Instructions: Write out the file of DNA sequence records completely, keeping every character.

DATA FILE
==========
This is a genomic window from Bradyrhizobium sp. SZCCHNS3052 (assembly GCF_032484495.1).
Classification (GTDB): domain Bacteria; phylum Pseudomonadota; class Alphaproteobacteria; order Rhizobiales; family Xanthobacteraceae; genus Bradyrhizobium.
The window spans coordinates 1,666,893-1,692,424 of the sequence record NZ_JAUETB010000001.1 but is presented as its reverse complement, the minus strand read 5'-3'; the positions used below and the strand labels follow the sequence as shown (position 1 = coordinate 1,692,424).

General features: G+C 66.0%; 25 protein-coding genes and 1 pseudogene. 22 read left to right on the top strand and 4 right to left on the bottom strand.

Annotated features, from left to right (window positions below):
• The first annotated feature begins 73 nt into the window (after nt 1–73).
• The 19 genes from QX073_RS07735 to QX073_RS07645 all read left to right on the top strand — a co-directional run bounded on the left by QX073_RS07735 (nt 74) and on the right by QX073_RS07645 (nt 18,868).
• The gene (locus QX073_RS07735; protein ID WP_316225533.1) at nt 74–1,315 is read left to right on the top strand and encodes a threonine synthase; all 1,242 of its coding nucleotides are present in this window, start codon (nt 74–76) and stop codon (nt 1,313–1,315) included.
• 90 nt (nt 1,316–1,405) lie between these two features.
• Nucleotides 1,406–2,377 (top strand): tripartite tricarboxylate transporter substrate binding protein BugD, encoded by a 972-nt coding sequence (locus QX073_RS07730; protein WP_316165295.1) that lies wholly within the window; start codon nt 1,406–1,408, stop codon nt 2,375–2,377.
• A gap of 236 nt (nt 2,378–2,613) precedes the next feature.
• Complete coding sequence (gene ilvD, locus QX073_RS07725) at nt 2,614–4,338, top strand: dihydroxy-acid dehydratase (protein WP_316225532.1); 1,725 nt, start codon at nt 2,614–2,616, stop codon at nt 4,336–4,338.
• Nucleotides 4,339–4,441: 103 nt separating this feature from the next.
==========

This is a genomic window from Bradyrhizobium sp. SZCCHNS3052 (assembly GCF_032484495.1).
Classification (GTDB): domain Bacteria; phylum Pseudomonadota; class Alphaproteobacteria; order Rhizobiales; family Xanthobacteraceae; genus Bradyrhizobium.
The window spans coordinates 1,666,893-1,692,424 of the sequence record NZ_JAUETB010000001.1 but is presented as its reverse complement, the minus strand read 5'-3'; the positions used below and the strand labels follow the sequence as shown (position 1 = coordinate 1,692,424).

General features: G+C 66.0%; 25 protein-coding genes and 1 pseudogene. 22 read left to right on the top strand and 4 right to left on the bottom strand.

Annotated features, from left to right (window positions below):
• The first annotated feature begins 73 nt into the window (after nt 1–73).
• The 19 genes from QX073_RS07735 to QX073_RS07645 all read left to right on the top strand — a co-directional run bounded on the left by QX073_RS07735 (nt 74) and on the right by QX073_RS07645 (nt 18,868).
• The gene (locus QX073_RS07735; protein ID WP_316225533.1) at nt 74–1,315 is read left to right on the top strand and encodes a threonine synthase; all 1,242 of its coding nucleotides are present in this window, start codon (nt 74–76) and stop codon (nt 1,313–1,315) included.
• 90 nt (nt 1,316–1,405) lie between these two features.
• Nucleotides 1,406–2,377 (top strand): tripartite tricarboxylate transporter substrate binding protein BugD, encoded by a 972-nt coding sequence (locus QX073_RS07730; protein WP_316165295.1) that lies wholly within the window; start codon nt 1,406–1,408, stop codon nt 2,375–2,377.
• A gap of 236 nt (nt 2,378–2,613) precedes the next feature.
• Complete coding sequence (gene ilvD, locus QX073_RS07725) at nt 2,614–4,338, top strand: dihydroxy-acid dehydratase (protein WP_316225532.1); 1,725 nt, start codon at nt 2,614–2,616, stop codon at nt 4,336–4,338.
• Nucleotides 4,339–4,441: 103 nt separating this feature from the next.